Shakespeare Buzz

Help Pepsi Do Good for Theatricum Botanicum and Students
Pepsi is giving away millions of dollars to fund great ideas that refresh the world and you can help. Theatricum Botanicum has submitted an idea to bring Shakespeare “Off the Page” for 2500 students and if it gets enough votes, Pepsi will make it happen. You can read all about it, plus find more great ideas, and vote to help the ones you like get funding here: www.refresheverything.com/theatricum

Have a Dickens of a Time with Independent Shakespeare Co. Three more performances of A Christmas Carol with Charles Dickens will take place this weekend at the ISC Studio in Atwater Village. The show recreates (with a little artistic license) the experience of a public reading of A Christmas Carol, given by Dickens himself. It is based on an adaption the author made of his famous Christmas story and performed by David Melville, with musical accompaniment and dramatic interjections by Mary Guilliams. Expect a performance full of the acting pyrotechnics Dickens was famous for, holiday music, wry humor, and redemption. Appropriate for ages 7 and up. Three performance remain: Saturday, Dec 17 at 5pm; Sunday, Dec 18 at 2pm; and Sunday Dec 18 at 5pm. (This last performance may say that it is sold out but I believe some additional tickets have just been made available). www.independentshakespeare.com

See The Tempest at Shakespeare Center of Los Angeles
Don’t forget to RSVP for the screening of Julie Taymor’s film version of The Tempest this Friday, December 16 at 8pm. Tickets are free with a reservation and can be made Here.  This modern retelling of Shakespeare’s final masterpiece is an exciting, mystical and magical fantasy starring Helen Mirren, Russell Brand, and Alfred Molina. You’ll even get to see exclusive bonus features.

Join Shakespeare Orange County for some Yuletide Cheer
Your friends at Shakespeare Orange County are inviting you to join them for A Shakespearean Christmas 8pm on Saturday, December 17. It will be a warm and evocative remembrance of years past that includes songs and poetry, notions and stories of a simpler time. Enjoy such stuff as dreams are made on through the eyes of Shakespeare, Charles Dickens, Clement C. Moore, Robert Frost, e.e. cummings, Ogden Nash – along with traditional carols and personal remembrances. Following the performance you can enjoy a variety of desserts and complimentary Champaign, hot cider and other treats as well. www.shakespeareoc.org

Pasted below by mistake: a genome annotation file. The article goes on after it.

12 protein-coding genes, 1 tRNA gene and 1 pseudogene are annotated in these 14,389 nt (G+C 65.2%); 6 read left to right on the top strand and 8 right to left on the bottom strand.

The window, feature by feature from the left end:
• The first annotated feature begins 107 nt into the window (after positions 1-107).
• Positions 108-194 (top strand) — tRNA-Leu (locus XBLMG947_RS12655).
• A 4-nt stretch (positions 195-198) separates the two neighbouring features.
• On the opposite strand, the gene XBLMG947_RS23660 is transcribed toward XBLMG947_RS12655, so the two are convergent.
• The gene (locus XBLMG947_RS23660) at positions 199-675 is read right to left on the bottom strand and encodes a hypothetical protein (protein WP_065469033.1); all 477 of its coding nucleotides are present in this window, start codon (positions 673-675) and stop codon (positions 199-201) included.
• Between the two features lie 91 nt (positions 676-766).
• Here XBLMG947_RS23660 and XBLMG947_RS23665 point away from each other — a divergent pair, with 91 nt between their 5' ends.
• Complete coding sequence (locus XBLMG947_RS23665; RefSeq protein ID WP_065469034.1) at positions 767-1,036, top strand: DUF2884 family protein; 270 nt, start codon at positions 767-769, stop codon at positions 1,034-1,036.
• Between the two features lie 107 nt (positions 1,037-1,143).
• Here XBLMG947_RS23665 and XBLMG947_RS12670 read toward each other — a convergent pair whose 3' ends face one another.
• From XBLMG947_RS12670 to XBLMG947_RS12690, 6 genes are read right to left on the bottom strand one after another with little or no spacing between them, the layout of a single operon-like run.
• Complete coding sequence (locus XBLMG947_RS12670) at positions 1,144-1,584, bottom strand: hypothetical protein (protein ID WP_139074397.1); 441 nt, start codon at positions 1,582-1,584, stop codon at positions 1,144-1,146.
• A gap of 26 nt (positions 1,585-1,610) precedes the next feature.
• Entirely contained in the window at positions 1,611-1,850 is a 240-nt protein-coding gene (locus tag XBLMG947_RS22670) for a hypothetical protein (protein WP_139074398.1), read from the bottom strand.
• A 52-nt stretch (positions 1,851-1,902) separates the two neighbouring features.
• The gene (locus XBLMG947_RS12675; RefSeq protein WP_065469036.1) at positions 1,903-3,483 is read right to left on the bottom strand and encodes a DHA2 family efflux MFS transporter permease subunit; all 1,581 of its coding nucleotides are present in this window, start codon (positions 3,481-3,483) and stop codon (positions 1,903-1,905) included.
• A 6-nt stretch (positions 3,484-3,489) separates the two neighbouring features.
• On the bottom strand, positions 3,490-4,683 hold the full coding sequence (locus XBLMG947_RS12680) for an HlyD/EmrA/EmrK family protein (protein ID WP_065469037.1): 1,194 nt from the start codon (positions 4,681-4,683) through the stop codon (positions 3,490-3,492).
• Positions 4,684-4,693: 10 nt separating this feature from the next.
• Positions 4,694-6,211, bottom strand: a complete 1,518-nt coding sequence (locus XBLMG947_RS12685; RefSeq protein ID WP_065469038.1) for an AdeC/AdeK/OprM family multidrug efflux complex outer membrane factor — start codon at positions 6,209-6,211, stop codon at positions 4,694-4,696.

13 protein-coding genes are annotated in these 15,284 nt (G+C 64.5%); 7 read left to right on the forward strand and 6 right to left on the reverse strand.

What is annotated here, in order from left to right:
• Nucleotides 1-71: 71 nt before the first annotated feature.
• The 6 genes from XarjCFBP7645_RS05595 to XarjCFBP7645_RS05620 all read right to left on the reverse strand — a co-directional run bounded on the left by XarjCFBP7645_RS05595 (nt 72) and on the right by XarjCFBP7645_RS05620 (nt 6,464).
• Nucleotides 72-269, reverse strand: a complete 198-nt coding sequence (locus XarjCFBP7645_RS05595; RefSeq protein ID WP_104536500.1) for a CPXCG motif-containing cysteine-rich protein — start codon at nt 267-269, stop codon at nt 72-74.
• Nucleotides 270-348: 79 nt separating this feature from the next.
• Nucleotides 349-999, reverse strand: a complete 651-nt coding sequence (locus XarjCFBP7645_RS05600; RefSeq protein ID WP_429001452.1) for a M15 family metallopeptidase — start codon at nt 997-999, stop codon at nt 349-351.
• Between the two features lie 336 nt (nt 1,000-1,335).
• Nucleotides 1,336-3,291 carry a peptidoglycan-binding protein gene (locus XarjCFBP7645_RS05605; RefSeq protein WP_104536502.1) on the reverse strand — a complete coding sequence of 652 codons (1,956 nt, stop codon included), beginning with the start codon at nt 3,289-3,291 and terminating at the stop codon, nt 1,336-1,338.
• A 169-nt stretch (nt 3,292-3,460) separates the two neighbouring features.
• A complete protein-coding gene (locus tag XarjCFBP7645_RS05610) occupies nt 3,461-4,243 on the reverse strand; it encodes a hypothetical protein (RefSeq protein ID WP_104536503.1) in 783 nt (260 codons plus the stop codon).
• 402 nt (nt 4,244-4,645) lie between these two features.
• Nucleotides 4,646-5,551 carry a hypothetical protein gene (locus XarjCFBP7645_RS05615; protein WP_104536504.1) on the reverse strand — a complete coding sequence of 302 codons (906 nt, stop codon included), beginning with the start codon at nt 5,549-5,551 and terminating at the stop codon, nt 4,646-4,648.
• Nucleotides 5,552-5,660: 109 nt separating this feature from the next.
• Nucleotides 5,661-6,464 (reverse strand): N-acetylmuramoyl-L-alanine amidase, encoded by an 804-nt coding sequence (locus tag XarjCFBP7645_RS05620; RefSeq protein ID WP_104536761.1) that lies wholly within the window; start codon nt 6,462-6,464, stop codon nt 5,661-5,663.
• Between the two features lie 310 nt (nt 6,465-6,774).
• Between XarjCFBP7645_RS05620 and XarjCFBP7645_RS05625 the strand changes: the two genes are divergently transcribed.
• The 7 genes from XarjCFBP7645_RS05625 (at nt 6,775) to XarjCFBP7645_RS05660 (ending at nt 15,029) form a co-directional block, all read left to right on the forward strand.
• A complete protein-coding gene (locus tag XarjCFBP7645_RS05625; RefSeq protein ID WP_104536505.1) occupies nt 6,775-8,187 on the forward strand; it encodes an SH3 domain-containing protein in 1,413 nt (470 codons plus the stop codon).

A Noise Within Celebrates 20th Anniversary with Twelfth Night

The Cast of Twelfth Night. Photos by Craig Schwartz

Few have been able to accomplish what the founders of A Noise Within have over the course of their theatrical life in Southern California. 2011 is indeed an auspicious occasion for husband and wife co-artistic directors Julia Rodriguez-Elliott and Geoff Elliott as they celebrate their 20th anniversary by christening a new permanent home in Pasadena’s historical Stuart Pharmaceutical building. The building itself is a mid-century marvel designed by Edward Durell Stone, whose distinguished architectural legacy includes Radio City Music Hall and the John F. Kennedy Center for the Performing Arts.

To open their brand new sparkling digs they’ve chosen Shakespeare’s Twelfth Night, Or What You Will a play that was originally written and performed in the early 1600’s for a celebration, and now once again appropriately marks the beginning of another celebration. By setting the play in pre-revolutionary Cuba, director Rodriguez-Elliott capitalizes further on the festivities by adding the color and life of Carribean carnival into the mix and infusing the action with the sensuality and heat of the tropics.

Reversing the first two scenes also allows the production to make its own memorable entrance (and a terrific first impression it is) as Viola washes up on the Cuban shore amid ensemble members creating the magic of the storm. It’s inventive and dramatic, and quite breathtaking really. Even the scene changes have been choreographed with an eye to continuing the drama; their inter-connected patterns of movement, urgency, and grace an extension of the relationships and exotic locale.

Twelfth Night has its fun with love’s complications by weaving together a series of  mistaken identities; Orsino (Robertson Dean) is in love with Olivia (Abby Craden) who falls in love with Cesario, a young man in Orsino’s employment who is actually Viola (Angela Gulner) disguised as a boy, who falls in love with Orsino. The secondary comic plot concerns Olivia’s maid Maria (Deborah Strang) and her rowdy cohorts, Sir Toby Belch (Apollo Dukakis) and Andrew Aguecheek (Jeremy Rabb), and their scheme to teach the haughty Malvolio (Geoff Elliott) a lesson.

Deborah Strang and Apollo Dukakis

The skill of ANW’s resident artists is undeniable and each one makes full use of his or her strengths in this production. Because Strang, Dukakis and Rabb are having a raucously good time on stage, we in the audience do too. Many of the most delicious moments come from these three laying out the plot to torment poor Elliott and then reveling in his misery. Craden is gorgeous in this time period and her extravagent declarations of love add much sturm und drang to Viola/Cesario’s dilemma. Dean captures the absurdity of Orsino in love; Steve Weingartner lends a stalwart quality to Antonio; and Gulner’s Viola is as sincere as she is true. When she is reunited with her lost twin brother, Sebastian (Max Rosenak) in the end, it is an honest and moving resolution for all.

Twelfth Night runs through December 16 at A Noise Within, 3352 East Foothill Blvd., Pasadena, CA  91107. For tickets and more information call (626) 356-3100 or visit www.ANoiseWithin.org.